Alameda County Supervisor Wilma Chan said Wednesday that if the month-long federal government shutdown continues much longer, there will be a devastating impact on tens of thousands of county residents who depend on services that are federally funded.
Speaking at a news conference at the North Oakland Self Sufficiency Center in downtown Oakland, Chan said, "There are people who will have no way to get food" if the shutdown continues indefinitely.
Chan said that's because the state's CalFresh program, a Supplemental Nutrition Assistance Program (SNAP) that helps low-income households purchase nutritious food, may exhaust all of its federal funding by early to mid-February.
Without funding, no additional benefits will be issued in February, which would leave vulnerable county residents at risk, she said.
Just last week, county officials announced that CalFresh benefits for February can be advanced and asked households to budget their benefits to ensure they have funds available to buy food next month.
Chan said she also is concerned about the impacts on the 800,000 affected federal workers, some of who are furloughed and others who are working without pay.
In addition, the shutdown could affect Women, Infants, and Children (WIC), a national nutrition education program that promotes healthy eating for parents and guardians raising infants or children under the age of five, she said.
"With so many Alameda County residents already struggling to make ends meet, the possibility of losing CalFresh benefits would be devastating. These gaps in coverage could result in severe consequences for individuals and working families both locally and nationwide in the weeks to come," Chan said.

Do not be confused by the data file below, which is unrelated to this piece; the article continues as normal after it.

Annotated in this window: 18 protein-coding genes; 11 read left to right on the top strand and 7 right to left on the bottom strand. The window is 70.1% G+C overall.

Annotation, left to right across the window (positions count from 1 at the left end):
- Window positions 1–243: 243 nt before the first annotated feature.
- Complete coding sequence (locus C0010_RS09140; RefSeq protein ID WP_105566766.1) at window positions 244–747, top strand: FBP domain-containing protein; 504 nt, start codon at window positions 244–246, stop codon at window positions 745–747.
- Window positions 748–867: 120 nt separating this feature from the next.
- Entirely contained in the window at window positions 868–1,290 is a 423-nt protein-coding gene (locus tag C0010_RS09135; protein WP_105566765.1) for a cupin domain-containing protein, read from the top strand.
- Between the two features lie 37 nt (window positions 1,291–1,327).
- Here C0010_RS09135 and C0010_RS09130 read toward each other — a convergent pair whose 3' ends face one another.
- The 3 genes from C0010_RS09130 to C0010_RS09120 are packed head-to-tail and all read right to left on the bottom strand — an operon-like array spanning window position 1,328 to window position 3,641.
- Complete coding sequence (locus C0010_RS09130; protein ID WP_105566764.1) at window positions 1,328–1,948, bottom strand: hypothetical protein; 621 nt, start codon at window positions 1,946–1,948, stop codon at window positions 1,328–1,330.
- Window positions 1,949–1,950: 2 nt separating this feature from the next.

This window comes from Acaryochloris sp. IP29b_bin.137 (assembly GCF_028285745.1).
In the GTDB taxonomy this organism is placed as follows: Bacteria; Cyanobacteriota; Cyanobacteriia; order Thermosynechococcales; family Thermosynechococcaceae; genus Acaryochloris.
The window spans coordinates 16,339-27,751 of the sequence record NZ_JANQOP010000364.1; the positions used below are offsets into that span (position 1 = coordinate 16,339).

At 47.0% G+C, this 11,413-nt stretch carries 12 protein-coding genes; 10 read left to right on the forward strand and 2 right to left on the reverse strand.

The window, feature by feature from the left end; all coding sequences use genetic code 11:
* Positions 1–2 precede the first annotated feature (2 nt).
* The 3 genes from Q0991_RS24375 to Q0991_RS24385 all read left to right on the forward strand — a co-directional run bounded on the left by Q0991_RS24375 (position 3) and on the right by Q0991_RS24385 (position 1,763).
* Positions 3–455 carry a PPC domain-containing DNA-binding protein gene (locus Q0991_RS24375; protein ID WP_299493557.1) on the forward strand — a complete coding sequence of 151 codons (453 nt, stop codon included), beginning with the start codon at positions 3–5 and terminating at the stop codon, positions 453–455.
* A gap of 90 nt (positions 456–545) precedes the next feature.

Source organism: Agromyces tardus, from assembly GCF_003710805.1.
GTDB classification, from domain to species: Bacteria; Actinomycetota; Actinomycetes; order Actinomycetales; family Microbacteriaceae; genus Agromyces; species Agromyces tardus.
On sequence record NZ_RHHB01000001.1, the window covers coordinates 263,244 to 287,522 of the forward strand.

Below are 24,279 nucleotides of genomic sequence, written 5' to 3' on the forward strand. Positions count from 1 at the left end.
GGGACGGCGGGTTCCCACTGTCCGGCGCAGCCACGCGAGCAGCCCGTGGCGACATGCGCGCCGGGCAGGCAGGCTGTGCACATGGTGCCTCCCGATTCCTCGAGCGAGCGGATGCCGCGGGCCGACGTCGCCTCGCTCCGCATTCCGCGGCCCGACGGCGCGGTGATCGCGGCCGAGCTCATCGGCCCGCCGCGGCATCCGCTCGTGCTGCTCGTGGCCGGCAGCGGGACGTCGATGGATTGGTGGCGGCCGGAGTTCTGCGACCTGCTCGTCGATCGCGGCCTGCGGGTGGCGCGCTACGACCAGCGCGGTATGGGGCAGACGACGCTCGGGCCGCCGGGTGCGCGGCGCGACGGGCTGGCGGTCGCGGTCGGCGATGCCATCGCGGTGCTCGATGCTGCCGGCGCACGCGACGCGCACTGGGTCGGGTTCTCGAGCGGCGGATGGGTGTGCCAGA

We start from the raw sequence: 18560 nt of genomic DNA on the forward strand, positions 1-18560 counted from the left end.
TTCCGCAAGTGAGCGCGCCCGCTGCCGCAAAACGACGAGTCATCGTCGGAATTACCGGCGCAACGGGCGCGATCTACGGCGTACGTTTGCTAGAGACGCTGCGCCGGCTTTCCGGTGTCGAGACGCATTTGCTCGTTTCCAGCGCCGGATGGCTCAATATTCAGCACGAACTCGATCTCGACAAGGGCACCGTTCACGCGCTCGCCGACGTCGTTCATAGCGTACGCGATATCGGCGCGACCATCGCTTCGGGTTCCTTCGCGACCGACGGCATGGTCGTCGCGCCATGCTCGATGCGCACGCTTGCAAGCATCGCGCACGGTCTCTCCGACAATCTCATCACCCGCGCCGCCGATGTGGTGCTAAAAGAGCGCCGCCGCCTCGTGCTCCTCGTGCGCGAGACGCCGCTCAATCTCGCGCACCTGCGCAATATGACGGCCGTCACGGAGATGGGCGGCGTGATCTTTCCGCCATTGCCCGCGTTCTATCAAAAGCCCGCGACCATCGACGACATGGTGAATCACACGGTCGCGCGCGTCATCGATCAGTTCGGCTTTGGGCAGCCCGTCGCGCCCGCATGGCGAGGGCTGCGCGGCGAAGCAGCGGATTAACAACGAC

She said that at next week's Board of Supervisors meeting, she will ask the board to allocate up to $1 million from a county-created federal emergency impact fund to provide additional food for affected CalFresh recipients and federal workers.
Chan said the funds would come from what she described as "an anti-(President) Trump safety net fund" that board members set up two years ago because they expected they might need the money since they feared Trump would cut funding for some government programs.
"We knew it would be for something, but we're extremely upset it happens to be food," she said.
According to Chan, CalFresh brought approximately $192.4 million in 100 percent federally funded benefits to Alameda County in 2017 and as of June 2018 more than 106,100 county residents were receiving CalFresh benefits, including 7,130 seniors and 46,390 children.
Allison Pratt of the Alameda County Community Food Bank said her agency already has provided thousands of bags of food to furloughed government employees and is preparing to expand food distribution if people lose their CalFresh benefits.
"We're treating this like an emergency," Pratt said.
CalFresh recipient Leroy Scoggins of Oakland said, "I won't know what to do" if he loses his benefits and described the current uncertainty as "unbearable."
Scoggins said, "I've never had to go the Food Bank before but I probably would have to go there."
CalFresh recipient Ronald Singleton of Oakland, who has two children, said not funding the program "is taking food from children's mouths" and "is like taking a natural resource out of the community."
Anyone who is hungry or food insecure, as a result of a gap in their CalFresh benefits, is encouraged to call the Food Connection hotline at 1-800-984-3663 or text "GETFOOD" to 1-408-455-5181, officials said.
Click here to see an overview of some companies offering relief to workers impacted by the shutdown.